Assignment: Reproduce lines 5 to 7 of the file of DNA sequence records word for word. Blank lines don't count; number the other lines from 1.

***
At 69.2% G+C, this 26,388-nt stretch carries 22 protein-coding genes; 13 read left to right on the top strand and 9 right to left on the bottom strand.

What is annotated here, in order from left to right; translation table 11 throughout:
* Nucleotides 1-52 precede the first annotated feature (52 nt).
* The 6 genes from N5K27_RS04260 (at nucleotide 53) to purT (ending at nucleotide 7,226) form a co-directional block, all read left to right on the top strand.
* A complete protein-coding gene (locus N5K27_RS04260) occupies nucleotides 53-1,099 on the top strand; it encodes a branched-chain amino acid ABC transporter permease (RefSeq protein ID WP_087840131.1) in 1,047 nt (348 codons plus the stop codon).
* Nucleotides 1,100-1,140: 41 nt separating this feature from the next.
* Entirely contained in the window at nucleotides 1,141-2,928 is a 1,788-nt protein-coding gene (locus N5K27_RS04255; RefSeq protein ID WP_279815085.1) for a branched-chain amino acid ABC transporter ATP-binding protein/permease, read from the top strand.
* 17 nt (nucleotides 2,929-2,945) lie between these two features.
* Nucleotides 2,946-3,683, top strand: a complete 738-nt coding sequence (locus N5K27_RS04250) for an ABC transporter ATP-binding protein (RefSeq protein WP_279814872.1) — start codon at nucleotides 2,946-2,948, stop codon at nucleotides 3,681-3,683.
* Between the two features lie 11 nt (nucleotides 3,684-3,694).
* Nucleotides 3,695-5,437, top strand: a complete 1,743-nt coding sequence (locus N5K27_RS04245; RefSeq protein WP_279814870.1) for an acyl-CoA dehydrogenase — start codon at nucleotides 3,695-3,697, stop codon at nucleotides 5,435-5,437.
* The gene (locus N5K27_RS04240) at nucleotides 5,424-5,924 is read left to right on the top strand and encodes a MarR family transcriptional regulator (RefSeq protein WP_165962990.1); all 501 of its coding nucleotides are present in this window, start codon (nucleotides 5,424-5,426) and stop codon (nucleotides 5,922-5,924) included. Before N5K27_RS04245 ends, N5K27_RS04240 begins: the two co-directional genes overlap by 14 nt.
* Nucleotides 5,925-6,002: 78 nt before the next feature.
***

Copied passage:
* A complete protein-coding gene (locus N5K27_RS04260) occupies nucleotides 53-1,099 on the top strand; it encodes a branched-chain amino acid ABC transporter permease (RefSeq protein ID WP_087840131.1) in 1,047 nt (348 codons plus the stop codon).
* Nucleotides 1,100-1,140: 41 nt separating this feature from the next.
* Entirely contained in the window at nucleotides 1,141-2,928 is a 1,788-nt protein-coding gene (locus N5K27_RS04255; RefSeq protein ID WP_279815085.1) for a branched-chain amino acid ABC transporter ATP-binding protein/permease, read from the top strand.